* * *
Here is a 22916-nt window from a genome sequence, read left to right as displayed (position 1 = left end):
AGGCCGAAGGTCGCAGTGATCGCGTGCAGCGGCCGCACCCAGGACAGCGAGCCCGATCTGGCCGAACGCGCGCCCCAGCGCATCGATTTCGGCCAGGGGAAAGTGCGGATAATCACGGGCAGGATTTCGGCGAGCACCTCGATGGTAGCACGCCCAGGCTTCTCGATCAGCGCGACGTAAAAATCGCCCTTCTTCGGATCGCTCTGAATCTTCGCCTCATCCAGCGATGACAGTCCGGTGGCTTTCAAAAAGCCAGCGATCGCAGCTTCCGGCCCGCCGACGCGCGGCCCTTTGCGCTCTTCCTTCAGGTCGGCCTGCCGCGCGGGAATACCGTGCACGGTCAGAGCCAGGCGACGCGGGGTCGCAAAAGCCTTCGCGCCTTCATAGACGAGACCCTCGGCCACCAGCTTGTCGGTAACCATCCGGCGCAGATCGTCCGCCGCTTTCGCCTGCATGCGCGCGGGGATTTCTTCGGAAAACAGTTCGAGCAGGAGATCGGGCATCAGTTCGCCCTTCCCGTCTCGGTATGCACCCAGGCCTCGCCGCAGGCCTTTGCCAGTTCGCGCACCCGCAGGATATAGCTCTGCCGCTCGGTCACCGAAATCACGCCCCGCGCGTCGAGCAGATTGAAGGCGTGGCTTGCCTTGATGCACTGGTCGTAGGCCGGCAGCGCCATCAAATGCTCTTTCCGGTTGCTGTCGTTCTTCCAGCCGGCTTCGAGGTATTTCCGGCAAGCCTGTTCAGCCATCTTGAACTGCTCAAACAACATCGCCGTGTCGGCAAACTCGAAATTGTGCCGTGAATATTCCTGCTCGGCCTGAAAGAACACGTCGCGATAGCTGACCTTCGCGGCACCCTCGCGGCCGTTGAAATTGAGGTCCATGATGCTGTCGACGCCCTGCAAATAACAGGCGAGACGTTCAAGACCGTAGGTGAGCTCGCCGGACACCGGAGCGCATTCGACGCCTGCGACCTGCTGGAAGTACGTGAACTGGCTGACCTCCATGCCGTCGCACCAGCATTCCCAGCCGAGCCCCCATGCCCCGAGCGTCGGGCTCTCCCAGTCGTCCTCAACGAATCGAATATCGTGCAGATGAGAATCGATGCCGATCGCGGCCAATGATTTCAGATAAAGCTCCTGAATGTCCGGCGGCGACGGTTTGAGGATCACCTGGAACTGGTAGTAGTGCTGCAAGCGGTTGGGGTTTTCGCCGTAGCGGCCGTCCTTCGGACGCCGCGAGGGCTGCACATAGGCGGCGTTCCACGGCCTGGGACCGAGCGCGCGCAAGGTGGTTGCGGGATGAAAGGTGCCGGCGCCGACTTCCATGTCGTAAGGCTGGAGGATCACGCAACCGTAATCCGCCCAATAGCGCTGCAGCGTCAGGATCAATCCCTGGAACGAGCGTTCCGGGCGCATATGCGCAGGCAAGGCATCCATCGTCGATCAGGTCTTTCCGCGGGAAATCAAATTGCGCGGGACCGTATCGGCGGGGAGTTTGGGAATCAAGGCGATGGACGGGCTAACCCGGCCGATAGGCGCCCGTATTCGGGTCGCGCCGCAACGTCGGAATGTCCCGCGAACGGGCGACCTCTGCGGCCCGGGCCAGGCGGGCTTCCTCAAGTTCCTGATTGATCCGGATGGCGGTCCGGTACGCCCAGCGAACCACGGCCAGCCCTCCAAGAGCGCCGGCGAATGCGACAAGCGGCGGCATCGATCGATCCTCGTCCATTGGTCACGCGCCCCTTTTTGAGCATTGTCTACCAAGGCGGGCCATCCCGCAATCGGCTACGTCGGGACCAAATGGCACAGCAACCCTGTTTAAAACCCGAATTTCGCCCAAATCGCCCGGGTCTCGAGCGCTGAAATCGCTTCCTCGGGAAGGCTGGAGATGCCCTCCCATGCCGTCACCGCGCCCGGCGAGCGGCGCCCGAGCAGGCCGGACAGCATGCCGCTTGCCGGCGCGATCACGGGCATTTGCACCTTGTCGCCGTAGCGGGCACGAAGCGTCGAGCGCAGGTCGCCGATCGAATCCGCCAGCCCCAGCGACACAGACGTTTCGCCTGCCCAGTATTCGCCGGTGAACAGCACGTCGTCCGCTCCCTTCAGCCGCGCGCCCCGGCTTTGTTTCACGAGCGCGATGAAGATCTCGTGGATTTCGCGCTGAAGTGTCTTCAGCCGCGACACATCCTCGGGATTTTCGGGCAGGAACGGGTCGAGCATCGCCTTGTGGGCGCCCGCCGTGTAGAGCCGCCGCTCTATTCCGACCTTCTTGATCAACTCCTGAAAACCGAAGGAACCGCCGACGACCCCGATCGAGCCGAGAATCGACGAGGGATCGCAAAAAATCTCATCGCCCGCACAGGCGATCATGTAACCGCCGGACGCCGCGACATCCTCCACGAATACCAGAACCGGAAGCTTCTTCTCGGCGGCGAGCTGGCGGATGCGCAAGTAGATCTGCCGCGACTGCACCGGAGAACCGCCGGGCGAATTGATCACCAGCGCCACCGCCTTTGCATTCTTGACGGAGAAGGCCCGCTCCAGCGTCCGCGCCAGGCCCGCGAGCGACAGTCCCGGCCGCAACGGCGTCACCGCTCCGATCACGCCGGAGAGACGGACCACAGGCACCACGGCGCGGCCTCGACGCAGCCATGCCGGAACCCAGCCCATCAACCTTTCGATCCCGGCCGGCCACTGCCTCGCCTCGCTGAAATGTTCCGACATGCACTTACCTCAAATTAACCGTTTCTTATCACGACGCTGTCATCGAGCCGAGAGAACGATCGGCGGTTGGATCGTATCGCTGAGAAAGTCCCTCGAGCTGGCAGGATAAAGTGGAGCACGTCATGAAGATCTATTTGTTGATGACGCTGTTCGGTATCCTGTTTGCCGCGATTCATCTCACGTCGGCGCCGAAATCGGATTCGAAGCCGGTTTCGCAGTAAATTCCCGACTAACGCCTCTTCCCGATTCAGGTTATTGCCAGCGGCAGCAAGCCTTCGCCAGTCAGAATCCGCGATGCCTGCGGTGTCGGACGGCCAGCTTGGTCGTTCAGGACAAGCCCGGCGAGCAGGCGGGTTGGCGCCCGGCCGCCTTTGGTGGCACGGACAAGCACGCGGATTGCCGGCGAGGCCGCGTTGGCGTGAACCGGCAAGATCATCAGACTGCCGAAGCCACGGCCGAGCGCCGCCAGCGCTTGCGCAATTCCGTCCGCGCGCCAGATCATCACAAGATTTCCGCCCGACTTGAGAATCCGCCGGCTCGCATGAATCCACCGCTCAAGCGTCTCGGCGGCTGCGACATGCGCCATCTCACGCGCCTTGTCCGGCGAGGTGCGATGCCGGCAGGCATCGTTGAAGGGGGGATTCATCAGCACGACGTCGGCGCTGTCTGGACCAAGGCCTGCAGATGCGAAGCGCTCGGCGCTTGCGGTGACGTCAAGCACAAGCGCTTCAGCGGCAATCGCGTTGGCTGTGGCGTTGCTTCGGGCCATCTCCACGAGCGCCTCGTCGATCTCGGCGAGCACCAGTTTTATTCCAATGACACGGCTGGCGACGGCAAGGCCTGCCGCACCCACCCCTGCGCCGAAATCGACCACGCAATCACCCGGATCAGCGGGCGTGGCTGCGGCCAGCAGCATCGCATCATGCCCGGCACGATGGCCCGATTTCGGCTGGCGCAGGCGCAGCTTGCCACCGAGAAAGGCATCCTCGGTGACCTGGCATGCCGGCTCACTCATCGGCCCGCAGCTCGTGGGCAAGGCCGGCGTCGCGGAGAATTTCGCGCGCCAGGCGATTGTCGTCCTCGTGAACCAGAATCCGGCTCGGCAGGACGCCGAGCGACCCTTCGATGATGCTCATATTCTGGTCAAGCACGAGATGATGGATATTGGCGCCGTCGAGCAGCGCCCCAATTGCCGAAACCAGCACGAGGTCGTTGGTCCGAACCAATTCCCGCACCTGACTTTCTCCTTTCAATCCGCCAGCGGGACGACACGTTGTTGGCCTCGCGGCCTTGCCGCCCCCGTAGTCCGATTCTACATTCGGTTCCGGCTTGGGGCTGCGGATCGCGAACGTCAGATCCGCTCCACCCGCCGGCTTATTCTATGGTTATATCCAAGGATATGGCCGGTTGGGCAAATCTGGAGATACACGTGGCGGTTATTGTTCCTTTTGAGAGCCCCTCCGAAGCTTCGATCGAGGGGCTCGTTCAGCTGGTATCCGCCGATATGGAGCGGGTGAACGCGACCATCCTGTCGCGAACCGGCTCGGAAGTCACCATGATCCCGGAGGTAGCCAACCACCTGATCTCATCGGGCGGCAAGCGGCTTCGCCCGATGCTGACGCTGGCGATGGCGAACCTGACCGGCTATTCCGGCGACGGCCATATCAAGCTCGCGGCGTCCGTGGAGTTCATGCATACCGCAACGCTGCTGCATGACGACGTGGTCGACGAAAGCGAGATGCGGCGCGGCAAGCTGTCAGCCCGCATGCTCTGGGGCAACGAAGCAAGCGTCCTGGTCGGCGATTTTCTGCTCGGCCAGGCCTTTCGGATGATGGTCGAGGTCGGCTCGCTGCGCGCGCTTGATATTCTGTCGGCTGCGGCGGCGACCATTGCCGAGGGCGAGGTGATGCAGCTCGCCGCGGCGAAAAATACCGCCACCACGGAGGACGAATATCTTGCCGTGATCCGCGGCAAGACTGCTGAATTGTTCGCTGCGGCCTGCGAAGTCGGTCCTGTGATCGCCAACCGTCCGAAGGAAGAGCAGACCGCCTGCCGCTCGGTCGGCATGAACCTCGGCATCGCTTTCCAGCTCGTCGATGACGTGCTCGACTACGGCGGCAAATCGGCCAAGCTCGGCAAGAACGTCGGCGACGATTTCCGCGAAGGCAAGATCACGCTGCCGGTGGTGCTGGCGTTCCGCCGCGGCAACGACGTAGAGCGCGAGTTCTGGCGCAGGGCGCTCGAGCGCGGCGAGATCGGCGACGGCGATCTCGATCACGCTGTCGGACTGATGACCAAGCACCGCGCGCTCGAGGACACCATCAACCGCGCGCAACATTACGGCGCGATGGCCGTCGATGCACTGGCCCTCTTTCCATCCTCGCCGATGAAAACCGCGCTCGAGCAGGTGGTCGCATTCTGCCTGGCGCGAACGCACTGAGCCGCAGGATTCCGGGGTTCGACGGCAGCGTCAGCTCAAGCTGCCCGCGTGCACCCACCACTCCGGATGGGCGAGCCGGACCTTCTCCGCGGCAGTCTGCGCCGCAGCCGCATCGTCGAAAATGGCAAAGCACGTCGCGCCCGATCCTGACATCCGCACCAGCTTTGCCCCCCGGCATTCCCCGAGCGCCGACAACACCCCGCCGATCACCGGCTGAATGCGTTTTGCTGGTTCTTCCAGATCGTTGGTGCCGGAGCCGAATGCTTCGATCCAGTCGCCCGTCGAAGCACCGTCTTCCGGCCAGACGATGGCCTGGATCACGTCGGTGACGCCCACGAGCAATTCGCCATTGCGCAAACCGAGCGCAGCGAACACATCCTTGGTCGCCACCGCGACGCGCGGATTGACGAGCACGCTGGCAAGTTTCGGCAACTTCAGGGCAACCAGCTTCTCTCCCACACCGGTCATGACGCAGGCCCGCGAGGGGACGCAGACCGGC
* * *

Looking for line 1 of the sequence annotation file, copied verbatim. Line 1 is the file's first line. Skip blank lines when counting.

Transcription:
Here is a 22916-nt window from a genome sequence, read left to right as displayed (position 1 = left end):